Bose Qc35 Review: My Secret Productivity Tool

Back in 2016 I went through a renissance of sorts when it comes to my productivity.

Enter Deep Work

I went and read the book Deep Work by Cal Newport. This book had a profound impact on my understanding of how I work.

I work from a coworking space in Old City Philadelphia, Indy Hall. Indy Hall is an amazing space to work with great people and an even greater community. The only downside is that the layout of the space is a giant open office plan. This means that I would often find myself getting distracted by other people and get pulled into conversations when I should be working or getting distracted by the general buzzing around The Hall. I started to think of ways that I could would more deeply at Indy Hall.

The Bose QC-35

In June, 2016 Bose released the QC-35 bluetooth noise cancelling headphones. These were the answer to what I was looking for in quality headphones; they were bluetooth, noise cancelling, and had 17 hours of battery life. The reputation of Bose was the icing on the cake. I immediately purchased them.

I have now been using the Bose QC-35s as my daily driver for well over 2 years. Here are my thoughts:

The sound quality is great

I’m pleased with the sound quality of these headphones. I am not an audiophile, but the QC-35s sound better than any other headphones i’ve owned. One thing I didn’t notice is that the base is not as strong as it could be.

Battery life is (still) amazing

My biggest apprehension was about the battery life of the device. 17 hours sounded amazing, but it also seemed too good to be true. After reading about the batteries not being user-replaceable I was concerned that I would be left with an all too familiar device that only stays charged for a couple of hours and then dies. Fortunately that isn’t the case. I use my headphones for several hours a day and I rarely have to charge them more than once a week.

If you look at the science of Lithium Ion batteries, they are only capable of holding a charge for a finite number of times before an individual cell will no longer hold a charge. This is true for all Lithium Ion batteries, including the ones in your laptop and cell phone. There is a concept of “cycle count” which is the amount of times a battery has been charged and drained. With the Bose QC-35 after about 300-500 charges the battery is supossed to be operating at 80% of it’s inital capacity. This would mean that if I used my headphones every day it would take 4-6 years to reach 80% capacity and even then you should still expect to get 13.6 hours of battery life from the headphones. Ultimately, this was a completely invalid concern.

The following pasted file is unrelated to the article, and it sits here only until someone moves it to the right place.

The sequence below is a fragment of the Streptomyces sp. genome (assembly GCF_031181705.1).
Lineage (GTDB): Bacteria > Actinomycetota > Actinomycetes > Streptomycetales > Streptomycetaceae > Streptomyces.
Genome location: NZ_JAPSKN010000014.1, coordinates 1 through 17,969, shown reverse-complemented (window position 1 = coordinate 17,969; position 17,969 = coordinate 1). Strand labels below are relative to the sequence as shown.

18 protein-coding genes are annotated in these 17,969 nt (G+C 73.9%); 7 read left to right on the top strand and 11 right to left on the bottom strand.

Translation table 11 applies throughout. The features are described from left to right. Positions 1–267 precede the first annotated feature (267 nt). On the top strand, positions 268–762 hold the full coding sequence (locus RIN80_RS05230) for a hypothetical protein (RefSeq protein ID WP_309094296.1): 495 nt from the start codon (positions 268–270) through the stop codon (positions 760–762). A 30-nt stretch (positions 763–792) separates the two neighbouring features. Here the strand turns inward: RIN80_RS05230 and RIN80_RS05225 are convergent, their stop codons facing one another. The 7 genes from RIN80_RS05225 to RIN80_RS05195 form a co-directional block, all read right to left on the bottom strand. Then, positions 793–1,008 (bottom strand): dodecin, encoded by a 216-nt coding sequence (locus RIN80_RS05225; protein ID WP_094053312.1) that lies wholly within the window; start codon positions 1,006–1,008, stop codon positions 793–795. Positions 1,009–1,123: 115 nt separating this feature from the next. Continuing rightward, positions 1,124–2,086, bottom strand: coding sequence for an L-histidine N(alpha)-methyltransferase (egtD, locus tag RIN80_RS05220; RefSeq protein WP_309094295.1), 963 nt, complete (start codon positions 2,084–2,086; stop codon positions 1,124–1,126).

The bluetooth actually works!

For some reason, while technology has advanced greatly in the past 10 years, bluetooth connectivity still sucks. As an example, I have an Apple Magic TrackPAd (version 2) and I have to deal with connectivity issues almost every day. The bluetooth connectivity with the QC-35s are on point. I have not encountered any major issues with connectivity and as an added bonus I can connect to both my laptop and my cell phone at the same time (which I cannot do with AirPods).

Settings & configuration are breeze

Bose did a great job of creating a companion phone app for the QC-35s. I believe it actually pairs with the headphones over NFC and not bluetooth - but that is honestly semantics. Here are some of the convenient things you can do from the app:

  • Firmware Updates: It seems like an odd feature for headphones, but Bose has actually release updates over the past few years that make the headphones more useful (see below items).
  • Adjustable Noise Cancelling: Some people love noise cancelling, some hate it. Within the app you’re able to adjust the levels of noise cancelling to high, low or off.
  • Voice Prompts: I happen to hate the voice prompts on the device. I’m sure they’re useful to some people, however, I don’t want every phone call to be announced. This means I turn them off :)
  • Music Share: I’ve honestly never used this feature, but you can use it to share your music with other nearby Bose devices. – Standby Timer: I have definitely been guilty of forgetting to switch off my headphones and subsequently leave them on overnight. The standby timer allows them to switch themselves off after a configurable amount of inactivity. I set mine to turn off after 20 minutes.

Not ideal for working out

The only downside I can think of about the QC-35s is that they’re not ideal for working out. They are over ear headphones that are not constrictive (which is a positive), which means that they can easily slide off your head when doing things like sit-ups. The top padding can also get kind of gross if you sweat too much, like when gonig for a jog. I didn’t purchase these for exercise, so i’m not faulting Bose here. My solution was to purchase a pair of AirPods that I use when working out which solves my problem.

Conclusion

After 2 years I am more in love with the Bose QC-35s than I was when I first purchased them. I have 0 regrets in buying these and would recommend them to anyone looking for a reliable wireless noise cancelling headphone. Bose recently released a 2nd version of the QC-35s that include support for Alexa and Google Assistant. Some people may view this as a great feature, I personally don’t, but this means that you can buy the version 1 of them at a discount.

Make with <3 from Philly